There is a question raised by our results regarding why FQs are associated with an increased risk for CV death but not all-cause death. A few reasonable interpretations have been suggested. One possible reason is that an increased risk of CV death might be partly offset by the survival benefit of anti-infection by FQs. In addition to antimicrobial properties, FQs are known to exert modulatory activity on immune responses to microbial infection. They can reduce the production of proinflammatory cytokines and antiinflammatory cytokines, which may provide additional benefits in the treatment of infections that are independent of their antibacterial properties.[36,37] Thus, they may reduce the risk of all-cause death. However, because of the small number of studies included in this meta-analysis, these assumptions need further verification.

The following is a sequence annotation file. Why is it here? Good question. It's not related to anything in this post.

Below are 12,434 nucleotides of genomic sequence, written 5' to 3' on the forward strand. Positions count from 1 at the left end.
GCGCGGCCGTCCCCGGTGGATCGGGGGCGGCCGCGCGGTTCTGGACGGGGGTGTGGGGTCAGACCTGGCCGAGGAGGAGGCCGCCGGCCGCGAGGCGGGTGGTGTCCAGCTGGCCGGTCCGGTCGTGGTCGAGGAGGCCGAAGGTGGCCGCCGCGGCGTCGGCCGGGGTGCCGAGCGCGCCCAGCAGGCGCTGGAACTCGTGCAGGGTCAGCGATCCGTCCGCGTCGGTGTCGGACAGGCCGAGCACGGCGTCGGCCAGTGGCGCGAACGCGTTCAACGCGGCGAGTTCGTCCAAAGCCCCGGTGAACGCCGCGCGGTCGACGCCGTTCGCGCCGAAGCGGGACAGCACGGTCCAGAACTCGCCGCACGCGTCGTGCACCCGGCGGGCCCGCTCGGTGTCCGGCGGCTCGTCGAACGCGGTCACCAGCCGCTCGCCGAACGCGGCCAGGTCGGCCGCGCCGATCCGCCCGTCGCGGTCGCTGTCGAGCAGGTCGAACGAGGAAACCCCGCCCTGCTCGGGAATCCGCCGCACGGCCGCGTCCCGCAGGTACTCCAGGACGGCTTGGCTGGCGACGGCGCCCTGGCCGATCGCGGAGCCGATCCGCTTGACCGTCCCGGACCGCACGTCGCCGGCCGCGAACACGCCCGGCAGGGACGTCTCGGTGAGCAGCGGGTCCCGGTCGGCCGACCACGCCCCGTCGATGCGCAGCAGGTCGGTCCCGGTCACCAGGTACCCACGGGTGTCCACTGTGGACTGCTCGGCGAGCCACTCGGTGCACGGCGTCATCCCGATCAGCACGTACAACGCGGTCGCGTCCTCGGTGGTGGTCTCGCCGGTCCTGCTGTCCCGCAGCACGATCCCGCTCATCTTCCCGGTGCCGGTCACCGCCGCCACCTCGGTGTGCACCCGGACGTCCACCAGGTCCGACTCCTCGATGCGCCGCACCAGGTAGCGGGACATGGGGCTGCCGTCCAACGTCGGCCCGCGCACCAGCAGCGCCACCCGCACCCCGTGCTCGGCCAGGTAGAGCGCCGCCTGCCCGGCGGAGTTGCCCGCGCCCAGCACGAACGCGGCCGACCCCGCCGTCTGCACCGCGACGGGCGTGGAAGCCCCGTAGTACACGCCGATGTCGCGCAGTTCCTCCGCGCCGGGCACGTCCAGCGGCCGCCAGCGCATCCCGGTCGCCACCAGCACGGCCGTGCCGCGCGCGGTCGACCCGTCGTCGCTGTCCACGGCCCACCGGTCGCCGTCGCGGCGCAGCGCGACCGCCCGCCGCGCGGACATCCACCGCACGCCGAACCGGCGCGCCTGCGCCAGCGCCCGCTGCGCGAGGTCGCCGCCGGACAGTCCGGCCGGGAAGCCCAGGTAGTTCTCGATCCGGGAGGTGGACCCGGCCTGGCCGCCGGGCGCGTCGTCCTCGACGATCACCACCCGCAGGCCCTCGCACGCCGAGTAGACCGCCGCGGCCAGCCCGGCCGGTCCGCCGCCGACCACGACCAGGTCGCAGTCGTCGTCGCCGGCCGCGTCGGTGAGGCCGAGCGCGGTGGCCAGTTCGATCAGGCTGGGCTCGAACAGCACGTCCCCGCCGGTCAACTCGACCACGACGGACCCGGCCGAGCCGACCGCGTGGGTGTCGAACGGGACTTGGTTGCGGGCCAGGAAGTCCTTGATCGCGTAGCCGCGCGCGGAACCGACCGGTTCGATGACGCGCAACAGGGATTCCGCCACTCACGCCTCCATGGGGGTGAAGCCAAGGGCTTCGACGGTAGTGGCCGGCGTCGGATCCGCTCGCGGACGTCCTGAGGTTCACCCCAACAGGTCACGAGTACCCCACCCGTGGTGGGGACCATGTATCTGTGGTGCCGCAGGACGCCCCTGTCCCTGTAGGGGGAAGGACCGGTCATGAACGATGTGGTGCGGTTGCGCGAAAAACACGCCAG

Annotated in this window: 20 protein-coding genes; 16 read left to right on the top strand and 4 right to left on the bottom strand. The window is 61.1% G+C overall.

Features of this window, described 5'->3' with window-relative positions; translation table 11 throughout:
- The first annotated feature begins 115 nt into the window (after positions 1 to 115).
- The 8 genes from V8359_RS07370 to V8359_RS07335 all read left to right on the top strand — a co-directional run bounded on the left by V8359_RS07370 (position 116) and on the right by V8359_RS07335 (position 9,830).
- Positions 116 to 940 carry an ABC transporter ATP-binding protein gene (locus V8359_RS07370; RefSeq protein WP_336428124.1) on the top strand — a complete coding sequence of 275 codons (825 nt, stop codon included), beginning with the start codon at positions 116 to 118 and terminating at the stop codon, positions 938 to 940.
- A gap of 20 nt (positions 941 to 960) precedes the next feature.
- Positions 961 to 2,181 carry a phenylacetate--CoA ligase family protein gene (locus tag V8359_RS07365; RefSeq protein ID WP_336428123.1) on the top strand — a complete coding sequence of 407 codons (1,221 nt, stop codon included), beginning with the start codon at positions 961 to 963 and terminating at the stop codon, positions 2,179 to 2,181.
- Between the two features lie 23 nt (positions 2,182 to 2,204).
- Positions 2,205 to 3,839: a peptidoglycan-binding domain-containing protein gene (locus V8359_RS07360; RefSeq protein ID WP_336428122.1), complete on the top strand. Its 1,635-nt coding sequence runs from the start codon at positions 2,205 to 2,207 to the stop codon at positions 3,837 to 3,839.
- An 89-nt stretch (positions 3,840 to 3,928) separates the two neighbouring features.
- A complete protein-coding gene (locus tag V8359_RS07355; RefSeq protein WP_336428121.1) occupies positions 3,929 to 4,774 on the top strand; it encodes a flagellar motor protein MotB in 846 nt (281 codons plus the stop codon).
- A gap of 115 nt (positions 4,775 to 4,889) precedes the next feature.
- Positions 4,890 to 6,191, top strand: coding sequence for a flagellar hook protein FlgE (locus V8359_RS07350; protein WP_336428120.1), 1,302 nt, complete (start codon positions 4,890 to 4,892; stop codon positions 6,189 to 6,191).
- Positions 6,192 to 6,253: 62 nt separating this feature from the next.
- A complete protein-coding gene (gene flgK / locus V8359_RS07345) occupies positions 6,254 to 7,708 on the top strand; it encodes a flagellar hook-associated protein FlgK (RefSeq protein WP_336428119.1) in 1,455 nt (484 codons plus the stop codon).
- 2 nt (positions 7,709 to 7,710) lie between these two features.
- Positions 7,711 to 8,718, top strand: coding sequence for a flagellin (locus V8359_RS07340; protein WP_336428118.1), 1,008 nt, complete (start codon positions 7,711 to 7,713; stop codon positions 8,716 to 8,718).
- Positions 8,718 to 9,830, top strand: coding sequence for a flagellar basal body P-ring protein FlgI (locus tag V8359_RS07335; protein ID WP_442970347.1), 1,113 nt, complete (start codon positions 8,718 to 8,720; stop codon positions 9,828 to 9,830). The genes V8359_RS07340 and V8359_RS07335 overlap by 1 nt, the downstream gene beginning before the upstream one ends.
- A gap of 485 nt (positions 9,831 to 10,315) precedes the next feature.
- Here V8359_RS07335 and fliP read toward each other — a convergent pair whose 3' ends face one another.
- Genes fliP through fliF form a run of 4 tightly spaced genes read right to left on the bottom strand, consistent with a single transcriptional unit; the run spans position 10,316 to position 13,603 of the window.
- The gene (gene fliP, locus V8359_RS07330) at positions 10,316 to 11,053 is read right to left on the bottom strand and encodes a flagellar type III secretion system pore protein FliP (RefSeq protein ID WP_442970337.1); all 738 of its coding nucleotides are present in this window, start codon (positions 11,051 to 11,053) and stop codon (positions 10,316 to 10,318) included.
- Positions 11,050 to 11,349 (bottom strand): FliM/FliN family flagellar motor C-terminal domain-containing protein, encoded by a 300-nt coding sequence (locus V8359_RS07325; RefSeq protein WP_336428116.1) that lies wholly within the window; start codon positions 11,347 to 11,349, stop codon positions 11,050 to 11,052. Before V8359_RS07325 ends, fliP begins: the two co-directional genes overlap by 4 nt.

How FQs increase the risk of serious arrhythmias remains unclear. The evidence from experimental studies supports that FQs molecules block cardiac rapid delayed rectifier potassium channels though interactions with the S6 aromatic amino acid residues of their subunits. Thereby, the action potential duration is prolonged, which predisposes to early after-depolarizations and eventually leads to a vulnerability to TdP. In addition, it can be speculated that FQs might exacerbate the risk of serious arrhythmias in patients with QT interval prolongation-related concomitant risk factors, such as electrolyte disturbance, hypothyroidism, and concurrent use of antiarrhythmic agents. Moreover, acute infection may intrinsically play a synergistic effect on the arrhythmia risk associated with FQs. Numerous laboratory studies have demonstrated that proinflammatory cytokines can facilitate arrhythmia directly through affecting cardiac electrophysiology. Therefore, further experimental studies are required to elucidate the mechanisms underlying the association between FQs and arrhythmia.